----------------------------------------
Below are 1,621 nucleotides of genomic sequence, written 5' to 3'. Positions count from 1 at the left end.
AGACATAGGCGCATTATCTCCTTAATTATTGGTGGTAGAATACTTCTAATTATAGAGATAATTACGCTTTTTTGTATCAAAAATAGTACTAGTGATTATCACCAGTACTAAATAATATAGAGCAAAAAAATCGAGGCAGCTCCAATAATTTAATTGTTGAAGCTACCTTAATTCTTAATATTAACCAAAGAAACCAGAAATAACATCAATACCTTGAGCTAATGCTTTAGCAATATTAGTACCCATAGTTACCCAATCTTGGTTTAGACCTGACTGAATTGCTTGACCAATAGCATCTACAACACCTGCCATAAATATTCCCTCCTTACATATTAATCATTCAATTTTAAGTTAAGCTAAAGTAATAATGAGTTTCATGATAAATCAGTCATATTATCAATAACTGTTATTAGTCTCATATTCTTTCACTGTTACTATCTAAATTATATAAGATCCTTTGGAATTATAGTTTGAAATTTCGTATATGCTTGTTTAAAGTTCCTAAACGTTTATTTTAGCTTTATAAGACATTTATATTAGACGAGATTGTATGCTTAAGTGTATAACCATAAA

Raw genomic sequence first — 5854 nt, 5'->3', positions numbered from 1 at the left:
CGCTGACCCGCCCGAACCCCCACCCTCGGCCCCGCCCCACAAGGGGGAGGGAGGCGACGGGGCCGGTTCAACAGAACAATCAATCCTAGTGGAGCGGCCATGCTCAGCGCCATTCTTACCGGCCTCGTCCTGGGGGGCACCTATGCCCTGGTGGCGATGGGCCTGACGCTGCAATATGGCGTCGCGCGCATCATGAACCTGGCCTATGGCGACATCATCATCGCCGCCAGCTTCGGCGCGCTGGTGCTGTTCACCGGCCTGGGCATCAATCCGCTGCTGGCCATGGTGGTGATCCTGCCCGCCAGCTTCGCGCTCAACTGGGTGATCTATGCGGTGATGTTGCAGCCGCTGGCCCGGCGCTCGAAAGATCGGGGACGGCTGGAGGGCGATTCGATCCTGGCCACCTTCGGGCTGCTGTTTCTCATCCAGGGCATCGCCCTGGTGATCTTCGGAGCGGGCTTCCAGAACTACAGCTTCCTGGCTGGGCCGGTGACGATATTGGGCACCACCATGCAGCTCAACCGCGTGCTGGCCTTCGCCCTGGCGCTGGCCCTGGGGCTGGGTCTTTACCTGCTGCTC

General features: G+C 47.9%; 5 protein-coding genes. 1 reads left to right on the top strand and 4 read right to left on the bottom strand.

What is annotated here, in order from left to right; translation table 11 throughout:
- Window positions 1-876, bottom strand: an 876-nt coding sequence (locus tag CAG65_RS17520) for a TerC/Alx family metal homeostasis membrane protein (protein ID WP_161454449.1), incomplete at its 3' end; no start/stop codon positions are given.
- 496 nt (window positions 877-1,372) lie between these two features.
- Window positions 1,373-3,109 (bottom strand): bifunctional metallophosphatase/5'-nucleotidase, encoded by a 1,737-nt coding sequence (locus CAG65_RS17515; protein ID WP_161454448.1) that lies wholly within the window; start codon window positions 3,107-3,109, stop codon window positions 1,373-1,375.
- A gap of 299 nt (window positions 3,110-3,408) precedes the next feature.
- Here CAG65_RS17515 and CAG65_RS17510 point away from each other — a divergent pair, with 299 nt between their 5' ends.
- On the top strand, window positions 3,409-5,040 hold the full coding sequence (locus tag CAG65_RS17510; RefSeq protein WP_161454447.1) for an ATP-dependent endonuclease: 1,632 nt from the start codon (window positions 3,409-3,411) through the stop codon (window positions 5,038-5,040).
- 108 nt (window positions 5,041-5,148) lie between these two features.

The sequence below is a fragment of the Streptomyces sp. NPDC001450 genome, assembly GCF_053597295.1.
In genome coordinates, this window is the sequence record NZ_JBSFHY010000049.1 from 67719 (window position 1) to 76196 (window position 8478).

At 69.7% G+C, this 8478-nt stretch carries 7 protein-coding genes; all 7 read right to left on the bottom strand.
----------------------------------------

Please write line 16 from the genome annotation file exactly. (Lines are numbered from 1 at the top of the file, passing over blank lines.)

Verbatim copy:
At 69.7% G+C, this 8478-nt stretch carries 7 protein-coding genes; all 7 read right to left on the bottom strand.